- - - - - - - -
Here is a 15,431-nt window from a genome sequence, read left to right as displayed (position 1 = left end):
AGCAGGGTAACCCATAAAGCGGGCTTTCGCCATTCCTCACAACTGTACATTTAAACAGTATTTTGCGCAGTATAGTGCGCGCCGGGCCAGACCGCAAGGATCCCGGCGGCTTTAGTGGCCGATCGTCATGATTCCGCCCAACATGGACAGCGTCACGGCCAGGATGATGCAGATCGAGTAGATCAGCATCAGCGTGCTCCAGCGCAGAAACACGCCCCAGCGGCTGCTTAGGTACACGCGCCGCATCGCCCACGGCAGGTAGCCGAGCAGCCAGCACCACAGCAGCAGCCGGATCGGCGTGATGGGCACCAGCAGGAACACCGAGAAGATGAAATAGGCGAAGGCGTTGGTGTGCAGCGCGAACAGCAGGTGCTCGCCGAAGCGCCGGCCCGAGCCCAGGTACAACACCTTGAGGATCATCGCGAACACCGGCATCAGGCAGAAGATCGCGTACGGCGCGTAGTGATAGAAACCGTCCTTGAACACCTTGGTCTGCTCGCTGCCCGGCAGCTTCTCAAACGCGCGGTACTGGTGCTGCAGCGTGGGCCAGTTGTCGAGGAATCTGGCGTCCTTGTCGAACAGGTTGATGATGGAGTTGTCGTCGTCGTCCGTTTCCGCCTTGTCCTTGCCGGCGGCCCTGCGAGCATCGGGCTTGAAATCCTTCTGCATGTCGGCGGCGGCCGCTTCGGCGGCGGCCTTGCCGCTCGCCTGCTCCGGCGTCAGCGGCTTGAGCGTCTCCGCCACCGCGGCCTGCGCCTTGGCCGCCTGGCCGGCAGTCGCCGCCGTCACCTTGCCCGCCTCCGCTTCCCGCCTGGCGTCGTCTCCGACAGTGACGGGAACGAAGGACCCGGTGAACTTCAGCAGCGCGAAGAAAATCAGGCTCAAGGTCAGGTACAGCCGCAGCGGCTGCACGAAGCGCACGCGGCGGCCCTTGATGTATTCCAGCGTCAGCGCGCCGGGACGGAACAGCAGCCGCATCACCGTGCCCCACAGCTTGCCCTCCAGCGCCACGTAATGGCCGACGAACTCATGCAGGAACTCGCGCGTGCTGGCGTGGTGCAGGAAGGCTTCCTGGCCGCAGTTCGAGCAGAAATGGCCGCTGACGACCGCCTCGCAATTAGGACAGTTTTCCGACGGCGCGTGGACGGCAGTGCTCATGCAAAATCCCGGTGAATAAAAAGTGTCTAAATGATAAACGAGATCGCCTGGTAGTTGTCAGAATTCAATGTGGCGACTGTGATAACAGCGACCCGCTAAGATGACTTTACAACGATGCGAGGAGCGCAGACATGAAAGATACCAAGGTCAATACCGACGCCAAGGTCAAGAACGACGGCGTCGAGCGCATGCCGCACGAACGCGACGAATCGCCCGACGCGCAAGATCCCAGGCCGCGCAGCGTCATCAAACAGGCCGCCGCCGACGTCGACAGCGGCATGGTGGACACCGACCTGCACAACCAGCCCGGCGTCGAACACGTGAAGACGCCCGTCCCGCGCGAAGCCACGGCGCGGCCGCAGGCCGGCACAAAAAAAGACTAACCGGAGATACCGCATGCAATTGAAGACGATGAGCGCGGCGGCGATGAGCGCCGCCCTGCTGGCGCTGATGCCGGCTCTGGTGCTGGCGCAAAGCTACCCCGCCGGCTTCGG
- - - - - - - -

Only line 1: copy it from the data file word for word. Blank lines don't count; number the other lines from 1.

Here is a 15,431-nt window from a genome sequence, read left to right as displayed (position 1 = left end):